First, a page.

The operation of the device has been described concurrently with the description of its structure. It is to be noted that the optical'axis of the magnifier lens 3i and its high power insert 39 may be initially centered with the optical axis of the spectacle lens lil of the single vision type or the spectacle lens comprising normal vision lens 33 and bifocal insert 4l by imparting an initial bend or adjustment, if necessary, to arm i5. The stud 2l and stem 27 at opposite ends of the arm I6 will be parallel with each other and both will remain in parallelism with the horizontal diameters ofv the spectacle and magnifier lenses andtheir inserts, if any. The radial adjustment of arm l5 eiiects bodily raising and lowering of the magnifier lens on an arc which closely approaches the average curvature of spectacle lenses and the tilting or revoluble adjustment of the magnifier lens on its stem permits the perfect alignment of the optical axis or optical axes in themagnier lens Ywith the .optical axes of the spectacle lens in the proper and correct range of line of vision of the user. The length of the arm I6 is such as to permit raising the magnifier lens upwardly against the forehead and entirely out of the range of vision or downwardly against the cheek at a place that is well beyond the Anormal line of vision and, when the device is removed from the spectacle temple, the arm I5 may be rocked backwardiy against the simple one-piece self-attaching spring clamp in which position the magnifier lens mayY be tilted flatwise and approximately in the plane of the body i2. Th-e foldable or collapsible feature of the device enables the user to avoid accidental bending of arm i6 and, in many ways, to avoid damage or breakage t-o the device.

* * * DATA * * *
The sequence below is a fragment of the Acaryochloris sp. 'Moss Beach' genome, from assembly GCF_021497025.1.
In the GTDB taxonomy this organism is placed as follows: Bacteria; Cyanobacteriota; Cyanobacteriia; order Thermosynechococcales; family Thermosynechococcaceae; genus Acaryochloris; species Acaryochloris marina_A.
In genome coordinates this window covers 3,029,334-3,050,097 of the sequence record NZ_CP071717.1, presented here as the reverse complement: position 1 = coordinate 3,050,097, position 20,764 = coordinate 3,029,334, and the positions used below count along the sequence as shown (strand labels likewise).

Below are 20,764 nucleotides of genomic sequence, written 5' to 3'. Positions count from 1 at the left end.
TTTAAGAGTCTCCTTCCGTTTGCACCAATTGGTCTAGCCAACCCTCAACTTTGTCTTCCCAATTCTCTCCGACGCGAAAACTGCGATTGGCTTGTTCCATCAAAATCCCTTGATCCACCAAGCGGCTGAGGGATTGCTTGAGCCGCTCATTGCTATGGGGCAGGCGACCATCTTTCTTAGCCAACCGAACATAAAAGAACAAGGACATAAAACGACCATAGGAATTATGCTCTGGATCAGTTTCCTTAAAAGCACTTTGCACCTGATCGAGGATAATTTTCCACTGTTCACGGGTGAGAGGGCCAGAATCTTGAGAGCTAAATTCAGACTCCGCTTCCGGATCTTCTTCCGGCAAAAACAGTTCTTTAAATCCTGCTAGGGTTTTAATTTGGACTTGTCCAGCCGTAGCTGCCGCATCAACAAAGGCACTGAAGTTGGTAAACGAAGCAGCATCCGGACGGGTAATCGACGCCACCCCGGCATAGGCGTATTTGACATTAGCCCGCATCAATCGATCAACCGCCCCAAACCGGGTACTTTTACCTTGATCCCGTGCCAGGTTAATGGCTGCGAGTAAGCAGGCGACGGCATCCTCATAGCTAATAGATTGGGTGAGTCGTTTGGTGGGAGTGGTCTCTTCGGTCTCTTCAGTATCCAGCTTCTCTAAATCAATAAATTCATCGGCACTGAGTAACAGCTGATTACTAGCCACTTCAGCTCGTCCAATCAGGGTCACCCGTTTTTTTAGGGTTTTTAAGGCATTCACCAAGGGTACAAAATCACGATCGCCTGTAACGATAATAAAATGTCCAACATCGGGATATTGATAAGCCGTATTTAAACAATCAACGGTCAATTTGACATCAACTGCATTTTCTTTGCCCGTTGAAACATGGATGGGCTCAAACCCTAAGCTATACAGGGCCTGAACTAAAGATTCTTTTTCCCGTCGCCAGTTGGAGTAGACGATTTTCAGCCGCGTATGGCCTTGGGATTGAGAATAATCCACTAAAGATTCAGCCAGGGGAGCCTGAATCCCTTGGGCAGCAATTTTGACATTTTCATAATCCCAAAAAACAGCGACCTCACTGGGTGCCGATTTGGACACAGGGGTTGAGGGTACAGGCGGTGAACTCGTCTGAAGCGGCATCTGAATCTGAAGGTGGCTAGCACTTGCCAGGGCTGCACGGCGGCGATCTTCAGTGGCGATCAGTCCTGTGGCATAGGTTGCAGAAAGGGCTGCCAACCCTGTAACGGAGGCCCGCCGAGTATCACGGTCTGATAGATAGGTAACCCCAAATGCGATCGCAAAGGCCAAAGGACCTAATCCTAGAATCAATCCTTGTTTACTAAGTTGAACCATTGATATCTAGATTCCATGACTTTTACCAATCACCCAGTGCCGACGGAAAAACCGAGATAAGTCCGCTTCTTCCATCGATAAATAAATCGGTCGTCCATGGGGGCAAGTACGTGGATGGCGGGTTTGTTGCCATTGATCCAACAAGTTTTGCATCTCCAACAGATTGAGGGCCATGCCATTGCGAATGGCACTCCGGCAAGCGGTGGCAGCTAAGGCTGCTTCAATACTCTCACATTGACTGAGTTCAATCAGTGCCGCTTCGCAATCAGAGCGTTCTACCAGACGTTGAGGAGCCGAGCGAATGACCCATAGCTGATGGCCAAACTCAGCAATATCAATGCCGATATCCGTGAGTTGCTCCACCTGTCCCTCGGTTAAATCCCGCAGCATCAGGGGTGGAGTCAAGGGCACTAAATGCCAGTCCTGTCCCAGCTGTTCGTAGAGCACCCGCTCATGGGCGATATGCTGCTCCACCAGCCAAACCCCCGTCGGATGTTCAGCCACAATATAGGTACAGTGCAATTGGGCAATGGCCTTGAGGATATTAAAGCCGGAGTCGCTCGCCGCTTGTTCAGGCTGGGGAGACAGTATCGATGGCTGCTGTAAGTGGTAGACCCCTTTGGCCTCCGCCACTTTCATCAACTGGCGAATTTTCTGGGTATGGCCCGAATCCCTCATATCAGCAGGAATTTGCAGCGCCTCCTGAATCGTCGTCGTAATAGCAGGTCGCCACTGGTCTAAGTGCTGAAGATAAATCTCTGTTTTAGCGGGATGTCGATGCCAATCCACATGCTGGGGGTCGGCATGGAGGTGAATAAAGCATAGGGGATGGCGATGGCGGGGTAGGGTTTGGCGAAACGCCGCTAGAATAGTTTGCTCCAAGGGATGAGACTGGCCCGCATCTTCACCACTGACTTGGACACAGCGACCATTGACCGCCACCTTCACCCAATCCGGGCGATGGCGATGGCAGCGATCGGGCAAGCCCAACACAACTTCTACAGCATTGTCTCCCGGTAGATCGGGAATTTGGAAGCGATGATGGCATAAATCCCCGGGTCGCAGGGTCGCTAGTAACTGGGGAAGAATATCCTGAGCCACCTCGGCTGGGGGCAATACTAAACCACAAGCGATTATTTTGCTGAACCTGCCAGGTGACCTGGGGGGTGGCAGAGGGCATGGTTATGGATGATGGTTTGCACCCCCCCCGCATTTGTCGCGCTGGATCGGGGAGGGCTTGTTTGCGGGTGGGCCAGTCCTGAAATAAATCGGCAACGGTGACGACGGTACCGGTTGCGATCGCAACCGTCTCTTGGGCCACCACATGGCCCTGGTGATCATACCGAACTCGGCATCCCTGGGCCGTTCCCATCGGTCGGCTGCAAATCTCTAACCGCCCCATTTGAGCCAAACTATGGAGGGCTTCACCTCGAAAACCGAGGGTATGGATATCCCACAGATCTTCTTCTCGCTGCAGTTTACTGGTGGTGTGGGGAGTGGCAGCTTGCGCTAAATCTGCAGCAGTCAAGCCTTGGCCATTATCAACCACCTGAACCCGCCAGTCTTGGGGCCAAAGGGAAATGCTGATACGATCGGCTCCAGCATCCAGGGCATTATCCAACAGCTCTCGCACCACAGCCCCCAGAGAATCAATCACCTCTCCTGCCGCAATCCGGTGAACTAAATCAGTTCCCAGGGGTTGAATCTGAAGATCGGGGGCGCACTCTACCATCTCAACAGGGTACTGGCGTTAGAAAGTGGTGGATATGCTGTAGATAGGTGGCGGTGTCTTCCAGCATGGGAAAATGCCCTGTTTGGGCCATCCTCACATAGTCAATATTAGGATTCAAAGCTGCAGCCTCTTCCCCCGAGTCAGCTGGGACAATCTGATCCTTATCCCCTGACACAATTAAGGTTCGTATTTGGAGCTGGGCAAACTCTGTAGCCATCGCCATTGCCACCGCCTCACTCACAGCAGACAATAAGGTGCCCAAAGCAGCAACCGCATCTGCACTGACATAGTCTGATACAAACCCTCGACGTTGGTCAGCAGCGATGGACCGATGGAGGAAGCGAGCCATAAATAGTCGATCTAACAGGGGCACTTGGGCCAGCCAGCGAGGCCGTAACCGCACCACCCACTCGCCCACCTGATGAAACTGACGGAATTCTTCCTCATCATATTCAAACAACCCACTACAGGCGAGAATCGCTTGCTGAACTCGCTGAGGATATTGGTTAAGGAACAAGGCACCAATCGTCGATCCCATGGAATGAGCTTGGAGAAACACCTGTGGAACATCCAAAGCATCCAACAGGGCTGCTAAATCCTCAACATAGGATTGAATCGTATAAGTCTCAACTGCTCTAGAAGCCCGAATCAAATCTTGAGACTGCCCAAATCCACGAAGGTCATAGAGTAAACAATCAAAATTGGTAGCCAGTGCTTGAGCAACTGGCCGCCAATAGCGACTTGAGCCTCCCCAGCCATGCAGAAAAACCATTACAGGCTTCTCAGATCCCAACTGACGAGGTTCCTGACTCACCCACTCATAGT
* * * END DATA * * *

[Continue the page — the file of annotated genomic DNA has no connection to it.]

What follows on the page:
The device is 'equally effective with spectacles having the temples secured near the top of the lenses and with those secured substantially midway between the top and bottom of the lenses, a condition which cannot be met in a single device amongst those heretofore known and used.